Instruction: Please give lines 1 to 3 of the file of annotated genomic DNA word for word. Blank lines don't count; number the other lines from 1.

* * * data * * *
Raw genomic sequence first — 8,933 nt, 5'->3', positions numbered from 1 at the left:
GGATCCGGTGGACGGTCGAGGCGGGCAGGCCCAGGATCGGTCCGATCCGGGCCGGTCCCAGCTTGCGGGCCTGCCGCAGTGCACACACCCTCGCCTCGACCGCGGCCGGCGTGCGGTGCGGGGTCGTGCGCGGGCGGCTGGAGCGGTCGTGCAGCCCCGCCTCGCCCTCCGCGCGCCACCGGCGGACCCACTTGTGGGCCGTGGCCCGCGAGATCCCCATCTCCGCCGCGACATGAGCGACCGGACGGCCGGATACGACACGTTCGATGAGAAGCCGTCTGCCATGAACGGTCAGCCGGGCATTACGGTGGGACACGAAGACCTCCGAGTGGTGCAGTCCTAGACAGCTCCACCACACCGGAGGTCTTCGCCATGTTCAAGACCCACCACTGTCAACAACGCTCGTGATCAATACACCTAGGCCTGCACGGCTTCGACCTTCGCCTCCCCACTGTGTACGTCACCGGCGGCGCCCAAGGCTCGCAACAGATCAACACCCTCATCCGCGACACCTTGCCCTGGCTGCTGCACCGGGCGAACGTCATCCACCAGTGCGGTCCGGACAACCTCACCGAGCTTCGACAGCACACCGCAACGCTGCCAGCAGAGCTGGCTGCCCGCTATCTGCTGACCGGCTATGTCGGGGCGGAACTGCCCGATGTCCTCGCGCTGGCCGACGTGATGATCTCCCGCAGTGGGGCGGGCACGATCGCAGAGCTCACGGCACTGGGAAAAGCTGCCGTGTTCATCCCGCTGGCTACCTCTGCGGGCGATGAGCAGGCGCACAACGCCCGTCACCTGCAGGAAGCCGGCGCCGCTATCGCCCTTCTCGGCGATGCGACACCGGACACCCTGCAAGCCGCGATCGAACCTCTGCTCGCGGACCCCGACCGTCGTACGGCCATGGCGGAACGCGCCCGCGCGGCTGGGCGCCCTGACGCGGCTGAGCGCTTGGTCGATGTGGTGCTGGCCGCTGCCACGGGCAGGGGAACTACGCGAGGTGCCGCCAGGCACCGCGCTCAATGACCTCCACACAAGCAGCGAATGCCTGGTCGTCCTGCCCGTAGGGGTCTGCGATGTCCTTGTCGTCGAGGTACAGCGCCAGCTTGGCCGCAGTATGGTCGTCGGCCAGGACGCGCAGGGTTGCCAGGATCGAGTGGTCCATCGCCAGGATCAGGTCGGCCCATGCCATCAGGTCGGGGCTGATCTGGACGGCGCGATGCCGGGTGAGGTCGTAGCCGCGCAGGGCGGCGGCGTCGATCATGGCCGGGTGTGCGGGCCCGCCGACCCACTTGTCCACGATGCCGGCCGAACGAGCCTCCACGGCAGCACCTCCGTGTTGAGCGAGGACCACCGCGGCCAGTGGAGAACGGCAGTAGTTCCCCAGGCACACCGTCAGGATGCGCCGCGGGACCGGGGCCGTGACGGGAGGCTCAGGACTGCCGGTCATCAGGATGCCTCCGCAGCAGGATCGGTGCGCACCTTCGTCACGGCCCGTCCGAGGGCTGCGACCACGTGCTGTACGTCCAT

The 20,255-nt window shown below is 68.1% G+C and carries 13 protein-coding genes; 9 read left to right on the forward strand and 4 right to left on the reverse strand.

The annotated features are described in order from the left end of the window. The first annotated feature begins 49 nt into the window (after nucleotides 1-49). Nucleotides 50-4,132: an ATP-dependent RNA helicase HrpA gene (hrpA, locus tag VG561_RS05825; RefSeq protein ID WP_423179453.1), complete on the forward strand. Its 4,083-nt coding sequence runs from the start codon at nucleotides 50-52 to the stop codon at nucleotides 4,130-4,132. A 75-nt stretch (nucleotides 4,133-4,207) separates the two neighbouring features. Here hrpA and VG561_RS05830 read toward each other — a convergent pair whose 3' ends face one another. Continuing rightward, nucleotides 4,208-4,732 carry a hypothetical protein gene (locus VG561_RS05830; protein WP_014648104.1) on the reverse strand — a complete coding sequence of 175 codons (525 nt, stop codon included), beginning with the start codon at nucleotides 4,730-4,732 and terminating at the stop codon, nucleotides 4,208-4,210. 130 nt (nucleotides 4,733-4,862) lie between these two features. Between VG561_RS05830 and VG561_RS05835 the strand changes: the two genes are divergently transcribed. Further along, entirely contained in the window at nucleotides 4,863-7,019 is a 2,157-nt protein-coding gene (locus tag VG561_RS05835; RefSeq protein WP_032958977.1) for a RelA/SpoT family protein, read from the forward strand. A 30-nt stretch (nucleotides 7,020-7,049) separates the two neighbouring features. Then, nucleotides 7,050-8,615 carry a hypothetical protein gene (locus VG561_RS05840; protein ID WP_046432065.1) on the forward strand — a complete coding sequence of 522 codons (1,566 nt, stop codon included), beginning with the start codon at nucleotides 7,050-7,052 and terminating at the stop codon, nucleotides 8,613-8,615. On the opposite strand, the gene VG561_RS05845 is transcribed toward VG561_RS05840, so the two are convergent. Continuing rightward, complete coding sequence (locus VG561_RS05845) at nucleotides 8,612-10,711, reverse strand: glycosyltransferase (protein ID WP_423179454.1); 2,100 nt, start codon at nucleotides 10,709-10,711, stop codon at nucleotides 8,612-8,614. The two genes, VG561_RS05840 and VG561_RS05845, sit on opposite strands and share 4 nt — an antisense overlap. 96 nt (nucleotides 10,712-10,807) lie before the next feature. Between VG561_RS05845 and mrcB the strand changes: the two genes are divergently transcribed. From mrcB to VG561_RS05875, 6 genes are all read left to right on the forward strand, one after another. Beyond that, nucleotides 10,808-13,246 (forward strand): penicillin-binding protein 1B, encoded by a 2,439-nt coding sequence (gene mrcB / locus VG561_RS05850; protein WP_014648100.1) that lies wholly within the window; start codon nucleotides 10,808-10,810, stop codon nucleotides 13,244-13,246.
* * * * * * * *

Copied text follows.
Raw genomic sequence first — 8,933 nt, 5'->3', positions numbered from 1 at the left:
GGATCCGGTGGACGGTCGAGGCGGGCAGGCCCAGGATCGGTCCGATCCGGGCCGGTCCCAGCTTGCGGGCCTGCCGCAGTGCACACACCCTCGCCTCGACCGCGGCCGGCGTGCGGTGCGGGGTCGTGCGCGGGCGGCTGGAGCGGTCGTGCAGCCCCGCCTCGCCCTCCGCGCGCCACCGGCGGACCCACTTGTGGGCCGTGGCCCGCGAGATCCCCATCTCCGCCGCGACATGAGCGACCGGACGGCCGGATACGACACGTTCGATGAGAAGCCGTCTGCCATGAACGGTCAGCCGGGCATTACGGTGGGACACGAAGACCTCCGAGTGGTGCAGTCCTAGACAGCTCCACCACACCGGAGGTCTTCGCCATGTTCAAGACCCACCACTGTCAACAACGCTCGTGATCAATACACCTAGGCCTGCACGGCTTCGACCTTCGCCTCCCCACTGTGTACGTCACCGGCGGCGCCCAAGGCTCGCAACAGATCAACACCCTCATCCGCGACACCTTGCCCTGGCTGCTGCACCGGGCGAACGTCATCCACCAGTGCGGTCCGGACAACCTCACCGAGCTTCGACAGCACACCGCAACGCTGCCAGCAGAGCTGGCTGCCCGCTATCTGCTGACCGGCTATGTCGGGGCGGAACTGCCCGATGTCCTCGCGCTGGCCGACGTGATGATCTCCCGCAGTGGGGCGGGCACGATCGCAGAGCTCACGGCACTGGGAAAAGCTGCCGTGTTCATCCCGCTGGCTACCTCTGCGGGCGATGAGCAGGCGCACAACGCCCGTCACCTGCAGGAAGCCGGCGCCGCTATCGCCCTTCTCGGCGATGCGACACCGGACACCCTGCAAGCCGCGATCGAACCTCTGCTCGCGGACCCCGACCGTCGTACGGCCATGGCGGAACGCGCCCGCGCGGCTGGGCGCCCTGACGCGGCTGAGCGCTTGGTCGATGTGGTGCTGGCCGCTGCCACGGGCAGGGGAACTACGCGAGGTGCCGCCAGGCACCGCGCTCAATGACCTCCACACAAGCAGCGAATGCCTGGTCGTCCTGCCCGTAGGGGTCTGCGATGTCCTTGTCGTCGAGGTACAGCGCCAGCTTGGCCGCAGTATGGTCGTCGGCCAGGACGCGCAGGGTTGCCAGGATCGAGTGGTCCATCGCCAGGATCAGGTCGGCCCATGCCATCAGGTCGGGGCTGATCTGGACGGCGCGATGCCGGGTGAGGTCGTAGCCGCGCAGGGCGGCGGCGTCGATCATGGCCGGGTGTGCGGGCCCGCCGACCCACTTGTCCACGATGCCGGCCGAACGAGCCTCCACGGCAGCACCTCCGTGTTGAGCGAGGACCACCGCGGCCAGTGGAGAACGGCAGTAGTTCCCCAGGCACACCGTCAGGATGCGCCGCGGGACCGGGGCCGTGACGGGAGGCTCAGGACTGCCGGTCATCAGGATGCCTCCGCAGCAGGATCGGTGCGCACCTTCGTCACGGCCCGTCCGAGGGCTGCGACCACGTGCTGTACGTCCAT

The 20,255-nt window shown below is 68.1% G+C and carries 13 protein-coding genes; 9 read left to right on the forward strand and 4 right to left on the reverse strand.